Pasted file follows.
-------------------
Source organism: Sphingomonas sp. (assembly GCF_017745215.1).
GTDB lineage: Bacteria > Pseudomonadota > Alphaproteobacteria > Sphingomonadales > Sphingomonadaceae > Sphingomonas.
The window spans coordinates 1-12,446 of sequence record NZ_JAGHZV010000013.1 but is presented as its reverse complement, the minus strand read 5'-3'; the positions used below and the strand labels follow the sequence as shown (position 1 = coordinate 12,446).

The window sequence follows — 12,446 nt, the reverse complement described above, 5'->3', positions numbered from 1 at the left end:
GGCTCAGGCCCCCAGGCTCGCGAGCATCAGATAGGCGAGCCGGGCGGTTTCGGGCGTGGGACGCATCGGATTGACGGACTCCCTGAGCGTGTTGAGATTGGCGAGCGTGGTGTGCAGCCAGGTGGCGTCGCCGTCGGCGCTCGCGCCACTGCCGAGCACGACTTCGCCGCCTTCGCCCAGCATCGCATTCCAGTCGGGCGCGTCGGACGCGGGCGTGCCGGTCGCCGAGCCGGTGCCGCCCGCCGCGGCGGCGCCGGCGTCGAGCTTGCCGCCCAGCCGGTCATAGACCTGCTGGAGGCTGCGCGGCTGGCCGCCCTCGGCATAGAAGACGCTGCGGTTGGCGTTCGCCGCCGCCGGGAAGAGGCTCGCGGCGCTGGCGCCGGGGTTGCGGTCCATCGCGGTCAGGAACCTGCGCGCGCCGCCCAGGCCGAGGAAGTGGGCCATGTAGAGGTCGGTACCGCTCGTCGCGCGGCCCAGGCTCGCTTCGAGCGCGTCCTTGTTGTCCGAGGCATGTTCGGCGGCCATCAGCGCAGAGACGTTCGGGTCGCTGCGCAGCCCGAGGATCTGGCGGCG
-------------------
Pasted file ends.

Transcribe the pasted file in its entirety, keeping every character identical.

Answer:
Source organism: Sphingomonas sp. (assembly GCF_017745215.1).
GTDB lineage: Bacteria > Pseudomonadota > Alphaproteobacteria > Sphingomonadales > Sphingomonadaceae > Sphingomonas.
The window spans coordinates 1-12,446 of sequence record NZ_JAGHZV010000013.1 but is presented as its reverse complement, the minus strand read 5'-3'; the positions used below and the strand labels follow the sequence as shown (position 1 = coordinate 12,446).

The window sequence follows — 12,446 nt, the reverse complement described above, 5'->3', positions numbered from 1 at the left end:
GGCTCAGGCCCCCAGGCTCGCGAGCATCAGATAGGCGAGCCGGGCGGTTTCGGGCGTGGGACGCATCGGATTGACGGACTCCCTGAGCGTGTTGAGATTGGCGAGCGTGGTGTGCAGCCAGGTGGCGTCGCCGTCGGCGCTCGCGCCACTGCCGAGCACGACTTCGCCGCCTTCGCCCAGCATCGCATTCCAGTCGGGCGCGTCGGACGCGGGCGTGCCGGTCGCCGAGCCGGTGCCGCCCGCCGCGGCGGCGCCGGCGTCGAGCTTGCCGCCCAGCCGGTCATAGACCTGCTGGAGGCTGCGCGGCTGGCCGCCCTCGGCATAGAAGACGCTGCGGTTGGCGTTCGCCGCCGCCGGGAAGAGGCTCGCGGCGCTGGCGCCGGGGTTGCGGTCCATCGCGGTCAGGAACCTGCGCGCGCCGCCCAGGCCGAGGAAGTGGGCCATGTAGAGGTCGGTACCGCTCGTCGCGCGGCCCAGGCTCGCTTCGAGCGCGTCCTTGTTGTCCGAGGCATGTTCGGCGGCCATCAGCGCAGAGACGTTCGGGTCGCTGCGCAGCCCGAGGATCTGGCGGCG